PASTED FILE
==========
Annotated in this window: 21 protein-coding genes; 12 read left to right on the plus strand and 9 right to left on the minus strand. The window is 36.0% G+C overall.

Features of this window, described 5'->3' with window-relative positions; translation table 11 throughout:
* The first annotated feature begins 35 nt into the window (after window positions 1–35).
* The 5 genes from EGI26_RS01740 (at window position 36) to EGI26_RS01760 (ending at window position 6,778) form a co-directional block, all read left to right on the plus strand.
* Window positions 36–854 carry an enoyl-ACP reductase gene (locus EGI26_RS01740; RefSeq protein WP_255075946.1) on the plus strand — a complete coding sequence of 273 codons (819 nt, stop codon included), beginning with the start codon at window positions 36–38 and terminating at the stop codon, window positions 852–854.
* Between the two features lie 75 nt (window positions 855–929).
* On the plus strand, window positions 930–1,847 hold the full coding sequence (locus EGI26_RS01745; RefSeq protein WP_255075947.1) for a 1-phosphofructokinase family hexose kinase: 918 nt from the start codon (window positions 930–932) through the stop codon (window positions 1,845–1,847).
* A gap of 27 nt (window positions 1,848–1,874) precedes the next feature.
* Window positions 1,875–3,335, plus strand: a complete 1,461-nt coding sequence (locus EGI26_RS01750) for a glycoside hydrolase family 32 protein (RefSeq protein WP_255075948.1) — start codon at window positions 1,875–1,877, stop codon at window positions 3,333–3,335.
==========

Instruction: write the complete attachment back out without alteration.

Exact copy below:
Annotated in this window: 21 protein-coding genes; 12 read left to right on the plus strand and 9 right to left on the minus strand. The window is 36.0% G+C overall.

Features of this window, described 5'->3' with window-relative positions; translation table 11 throughout:
* The first annotated feature begins 35 nt into the window (after window positions 1–35).
* The 5 genes from EGI26_RS01740 (at window position 36) to EGI26_RS01760 (ending at window position 6,778) form a co-directional block, all read left to right on the plus strand.
* Window positions 36–854 carry an enoyl-ACP reductase gene (locus EGI26_RS01740; RefSeq protein WP_255075946.1) on the plus strand — a complete coding sequence of 273 codons (819 nt, stop codon included), beginning with the start codon at window positions 36–38 and terminating at the stop codon, window positions 852–854.
* Between the two features lie 75 nt (window positions 855–929).
* On the plus strand, window positions 930–1,847 hold the full coding sequence (locus EGI26_RS01745; RefSeq protein WP_255075947.1) for a 1-phosphofructokinase family hexose kinase: 918 nt from the start codon (window positions 930–932) through the stop codon (window positions 1,845–1,847).
* A gap of 27 nt (window positions 1,848–1,874) precedes the next feature.
* Window positions 1,875–3,335, plus strand: a complete 1,461-nt coding sequence (locus EGI26_RS01750) for a glycoside hydrolase family 32 protein (RefSeq protein WP_255075948.1) — start codon at window positions 1,875–1,877, stop codon at window positions 3,333–3,335.